Results matching “card check”

"Voter intimidation" and card checks - PointOfLaw Forum

Dan McLaughlin on Congress's rush to repeal the secret-ballot precondition for compulsory union recognition in the workplace:

Republicans, for some time now, have been pushing for fairly tame measures to prevent voter fraud, most of which revolve around requiring voters to show some form of identification and otherwise leave a record that enables a determination of who, precisely, voted. In response to these common-sense proposals and other efforts to assure the integrity of the ballot, Democrats invariably complain that Republicans are engaging in some form of voter intimidation. Apparently, according to Democrats, even the mere act of having to properly identify yourself is so intimidating as to inhibit the right to vote.

Well. Now that the Democrats are in the majority, they are hard at work on legislation in another election context that will go far beyond mere identification, and eliminate secret ballots entirely, allowing voters to be pressured, even by their co-workers and in their own homes, to vote a specific way....

Remember this: any Democrat who votes in favor of a "card check" system, in which union organizers are looking right over the voter's shoulder, should absolutely never be taken seriously again in arguing that far less intrusive efforts to simply identify voters who cast secret ballots in the privacy of a voting booth is somehow "voter intimidation."

On Wednesday the House Education and Labor Committee approved the card-check bill on a party-line vote. Earlier: Feb. 2.

Update Mar. 18: blog coverage of the issue includes Mickey Kaus and Megan McArdle (critical of bill), Lindsay Beyerstein at Majikthise (all for it, who needs secret ballots anyway?), and Union-Free Employer (picking apart a particularly ill-considered, even for that newspaper, editorial). See also Tresa Baldas's coverage in the NLJ.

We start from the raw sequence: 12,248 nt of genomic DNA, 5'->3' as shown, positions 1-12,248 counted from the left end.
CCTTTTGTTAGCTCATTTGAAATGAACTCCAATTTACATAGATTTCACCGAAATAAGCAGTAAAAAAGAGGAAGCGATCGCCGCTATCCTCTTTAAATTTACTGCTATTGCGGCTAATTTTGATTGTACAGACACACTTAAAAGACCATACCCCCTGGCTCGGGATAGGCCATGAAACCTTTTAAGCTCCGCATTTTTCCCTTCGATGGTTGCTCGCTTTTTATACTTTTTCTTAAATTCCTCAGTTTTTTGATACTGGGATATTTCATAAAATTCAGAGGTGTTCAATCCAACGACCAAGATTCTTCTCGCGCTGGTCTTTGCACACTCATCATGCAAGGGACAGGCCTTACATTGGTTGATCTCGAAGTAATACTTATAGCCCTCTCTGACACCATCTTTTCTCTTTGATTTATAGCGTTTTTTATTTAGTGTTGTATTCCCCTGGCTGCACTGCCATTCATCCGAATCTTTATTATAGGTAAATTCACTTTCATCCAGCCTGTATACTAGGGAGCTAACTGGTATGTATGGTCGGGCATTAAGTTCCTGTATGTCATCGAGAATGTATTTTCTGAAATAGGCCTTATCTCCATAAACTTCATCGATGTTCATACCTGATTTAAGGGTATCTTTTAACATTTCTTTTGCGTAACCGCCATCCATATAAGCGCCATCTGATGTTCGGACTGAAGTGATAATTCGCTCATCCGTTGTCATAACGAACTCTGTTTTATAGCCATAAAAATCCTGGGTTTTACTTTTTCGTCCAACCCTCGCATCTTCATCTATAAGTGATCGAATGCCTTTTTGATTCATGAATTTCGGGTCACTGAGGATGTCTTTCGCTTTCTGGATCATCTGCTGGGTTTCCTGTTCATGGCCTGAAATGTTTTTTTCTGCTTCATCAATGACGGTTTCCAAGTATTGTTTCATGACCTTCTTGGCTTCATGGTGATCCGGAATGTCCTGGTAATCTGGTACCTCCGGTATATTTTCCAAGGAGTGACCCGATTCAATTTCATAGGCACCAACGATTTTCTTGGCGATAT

Card check for me, but not for thee - PointOfLaw Forum

The mislabeled "Employee Free Choice Act" would do away with secret ballot elections in union certifications, instead installing unions as exclusive representatives once they proffer a majority of authorization cards signed by workers individually in settings where a 250-lb. Teamster may be looking over their shoulders ("You got a problem with that?") Comments Larry Lindsey in the W$J:

The final proof that this bill is about union power, and not worker choice, is revealed by its treatment of the flip side of unionization: decertification elections. These are secret ballot elections in which workers get to decide that they have had enough of the union. So under the Employee Free Choice Act can a majority of workers decertify the union by signing a card? Not on your life. Here unions want the chance to engage in a campaign to give workers both sides of the story -- and maybe do a better job of representing them -- before the union's fate is decided, by a secret-ballot vote.

[Apologies if this has already been posted: I just found out about it, and am leaving for the airport for a speaking enagement so cannot check past postings. MK]

A Federal jury has just found for Merck In a post-warning Vioxx Case. [subscription to Lexis required]

The suit against Merck was taken by a 56-year-old Kentucky man, and was the first trial involving Vioxx prescribed after an April 2002 change to the product label to include information about cardiovascular risk. (In Re Vioxx Products Liability Litigation, MDL No. 1657, Robert Garry Smith v. Merck & Co. Inc., No. 05-4379, E.D. La.; See August 2006, Page 10).

A source told Mealey's Publications that the jury answered "no" to these special verdict questions - whether Merck, by a preponderance of the evidence, failed to adequately warn the plaintiff's treating physician of a risk created by Vioxx; and whether Merck, by clear and convincing evidence, knowingly failed to disclose a material fact to Smith's treating physician in a circumstance in which it was required to do so.

Lawprof blogs proliferate - PointOfLaw Forum

Daniel Solove has an incomplete but useful census of the scores of weblogs out there by law professors, including many new ones. Among those worth checking out: ContractsProf Blog, with several contributors; Federal Civil Practice Bulletin, by Benjamin Spencer of U. Richmond; The Confrontation Blog by Richard Friedman of Michigan, a blog devoted to the Constitutional right to confront one's accusers; PropertyProf Blog by Benjamin Barros of Widener; and Tillers on Evidence by Peter Tillers of Cardozo, who cites a fascinating bit from Green Bag about how courts in Iceland handle the problem of expertise -- they invite the experts in as lay judges rather than as witnesses.

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